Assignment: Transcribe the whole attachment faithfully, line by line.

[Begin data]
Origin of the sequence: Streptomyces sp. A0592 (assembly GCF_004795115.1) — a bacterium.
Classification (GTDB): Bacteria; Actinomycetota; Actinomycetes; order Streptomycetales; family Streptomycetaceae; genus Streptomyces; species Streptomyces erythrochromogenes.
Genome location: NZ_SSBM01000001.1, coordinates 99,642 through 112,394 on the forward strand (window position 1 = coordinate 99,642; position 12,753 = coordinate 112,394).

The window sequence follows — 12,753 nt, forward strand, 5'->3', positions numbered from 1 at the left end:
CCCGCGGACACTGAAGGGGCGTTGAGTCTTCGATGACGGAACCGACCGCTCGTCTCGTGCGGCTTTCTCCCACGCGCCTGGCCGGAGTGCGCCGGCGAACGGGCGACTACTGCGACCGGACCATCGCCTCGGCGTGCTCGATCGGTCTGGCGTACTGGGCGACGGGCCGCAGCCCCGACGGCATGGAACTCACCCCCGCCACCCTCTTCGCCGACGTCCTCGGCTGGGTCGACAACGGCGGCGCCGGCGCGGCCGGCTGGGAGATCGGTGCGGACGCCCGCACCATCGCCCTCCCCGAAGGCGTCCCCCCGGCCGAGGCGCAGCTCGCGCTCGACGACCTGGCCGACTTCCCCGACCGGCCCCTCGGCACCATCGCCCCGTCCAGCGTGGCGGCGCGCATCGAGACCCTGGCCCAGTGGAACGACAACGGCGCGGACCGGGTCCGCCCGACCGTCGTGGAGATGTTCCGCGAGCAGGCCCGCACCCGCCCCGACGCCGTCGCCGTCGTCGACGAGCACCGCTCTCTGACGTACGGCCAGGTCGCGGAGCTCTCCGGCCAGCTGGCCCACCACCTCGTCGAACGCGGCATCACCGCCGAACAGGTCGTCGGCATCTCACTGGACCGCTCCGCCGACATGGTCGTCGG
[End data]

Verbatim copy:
Origin of the sequence: Streptomyces sp. A0592 (assembly GCF_004795115.1) — a bacterium.
Classification (GTDB): Bacteria; Actinomycetota; Actinomycetes; order Streptomycetales; family Streptomycetaceae; genus Streptomyces; species Streptomyces erythrochromogenes.
Genome location: NZ_SSBM01000001.1, coordinates 99,642 through 112,394 on the forward strand (window position 1 = coordinate 99,642; position 12,753 = coordinate 112,394).

The window sequence follows — 12,753 nt, forward strand, 5'->3', positions numbered from 1 at the left end:
CCCGCGGACACTGAAGGGGCGTTGAGTCTTCGATGACGGAACCGACCGCTCGTCTCGTGCGGCTTTCTCCCACGCGCCTGGCCGGAGTGCGCCGGCGAACGGGCGACTACTGCGACCGGACCATCGCCTCGGCGTGCTCGATCGGTCTGGCGTACTGGGCGACGGGCCGCAGCCCCGACGGCATGGAACTCACCCCCGCCACCCTCTTCGCCGACGTCCTCGGCTGGGTCGACAACGGCGGCGCCGGCGCGGCCGGCTGGGAGATCGGTGCGGACGCCCGCACCATCGCCCTCCCCGAAGGCGTCCCCCCGGCCGAGGCGCAGCTCGCGCTCGACGACCTGGCCGACTTCCCCGACCGGCCCCTCGGCACCATCGCCCCGTCCAGCGTGGCGGCGCGCATCGAGACCCTGGCCCAGTGGAACGACAACGGCGCGGACCGGGTCCGCCCGACCGTCGTGGAGATGTTCCGCGAGCAGGCCCGCACCCGCCCCGACGCCGTCGCCGTCGTCGACGAGCACCGCTCTCTGACGTACGGCCAGGTCGCGGAGCTCTCCGGCCAGCTGGCCCACCACCTCGTCGAACGCGGCATCACCGCCGAACAGGTCGTCGGCATCTCACTGGACCGCTCCGCCGACATGGTCGTCGG